There is an interesting booklet about the Berea College Forest that many readers may have seen called the “Century of Forestry” that was put together by the former College Forester, John Perry. It has some very nice historic photos, and most of the text remains Johns. I have updated and reprinted it a couple of times; mostly changing the map to reflect new land purchases and personnel. I am in the process of giving the booklet a major updating in the near future, though, so it will reflect some of the more recent accomplishments over the last few years…such as the Deep Green Residence Hall, Mayflower II restoration, and the Carbon Project.
The new booklet will also receive a few new tidbits of historic information that I have gleaned from reading an older booklet… really more of a book… about Berea College and its Forest called “Glimpses of Kentucky”. This rather extensive account was written by another former Berea College Forester, John F. King. Mr. King researched the activities of the Berea College Forest and included information and occurrences chronologically from the first Forester, Silas Mason; up through each forester all the way to John Perry as he was beginning his position twenty-one years ago. I may see if this booklet can also be made available online.
One interesting story that was related is about Silas Mason soon after he had arrived at Berea. He is credited with having quickly gained the respect of men throughout the area when;, as he was on his way out to the College Forest, he happened upon a group of “mountain men” having a shooting match. The men insisted that he give it a try, and demonstrated that they expected him lay down on his belly to shoot as they were doing. Mason tried to get out of it, but they would not relent, so he took a gun from one of the men and hurriedly took a shot from a standing position. His shot knocked the center out of the target, and he rushed away thinking he could never do that again! The mountain men of the area had great respect for anyone with good marksmanship, and readily accepted him after that.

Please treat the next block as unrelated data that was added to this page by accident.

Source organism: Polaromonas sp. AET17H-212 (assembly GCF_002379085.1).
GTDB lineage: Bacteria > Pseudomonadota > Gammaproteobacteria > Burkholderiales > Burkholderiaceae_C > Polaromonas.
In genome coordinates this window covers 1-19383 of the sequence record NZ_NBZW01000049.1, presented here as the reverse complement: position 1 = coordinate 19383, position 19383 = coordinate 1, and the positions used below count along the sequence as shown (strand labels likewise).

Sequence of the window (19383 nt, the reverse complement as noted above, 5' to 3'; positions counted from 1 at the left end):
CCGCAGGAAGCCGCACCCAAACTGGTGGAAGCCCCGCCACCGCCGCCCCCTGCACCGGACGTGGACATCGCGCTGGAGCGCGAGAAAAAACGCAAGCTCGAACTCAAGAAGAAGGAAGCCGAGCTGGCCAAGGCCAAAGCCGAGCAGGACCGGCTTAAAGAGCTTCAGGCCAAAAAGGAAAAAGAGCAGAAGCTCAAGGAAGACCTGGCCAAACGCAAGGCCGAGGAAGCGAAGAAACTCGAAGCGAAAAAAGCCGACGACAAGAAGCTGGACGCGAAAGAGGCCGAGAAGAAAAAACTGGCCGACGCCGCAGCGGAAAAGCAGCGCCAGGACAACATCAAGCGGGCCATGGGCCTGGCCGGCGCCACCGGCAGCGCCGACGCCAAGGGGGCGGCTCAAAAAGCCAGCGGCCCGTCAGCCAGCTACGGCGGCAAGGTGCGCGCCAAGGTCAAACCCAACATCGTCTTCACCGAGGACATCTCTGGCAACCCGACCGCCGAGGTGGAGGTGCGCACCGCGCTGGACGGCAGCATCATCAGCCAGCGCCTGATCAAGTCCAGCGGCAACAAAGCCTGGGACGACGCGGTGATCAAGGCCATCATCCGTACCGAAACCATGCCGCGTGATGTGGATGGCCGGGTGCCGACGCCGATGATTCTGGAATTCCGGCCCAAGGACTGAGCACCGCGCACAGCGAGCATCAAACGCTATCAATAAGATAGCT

Another rather humorous story featured in the book was published by the Berea Citizen in 1959. The story is a brief account of former College Forester David Rock and his assistant Ernest Sawyer (how’s that for a name of someone who works in the woods!?) coming across a 45-inch rattlesnake in Cowbell Hollow. They saw the snake coiled and ready to strike as they were estimating timber. The account describes how they jumped a considerable distance when they saw it, but ended up killing it. When asked who killed it, Rock replied “We took turns hitting it”.
The book contains some interesting data, as well as stories. One bit of data that stood out to me was that over the ten year period from 1960 to 1970, six million board feet of timber was harvested over 4,370 acres of the Berea College Forest. In 1992, Mr. King describes these areas… which include nearly all of the Indian Fort trails area as well as most of the land you can see across the highway from Indian Fort as “difficult to tell that any harvesting occurred”. Remarkably, when comparing the volume figures of the forest taken in 1971 to our most recent inventory taken in 2011, these areas have more than doubled in timber volume.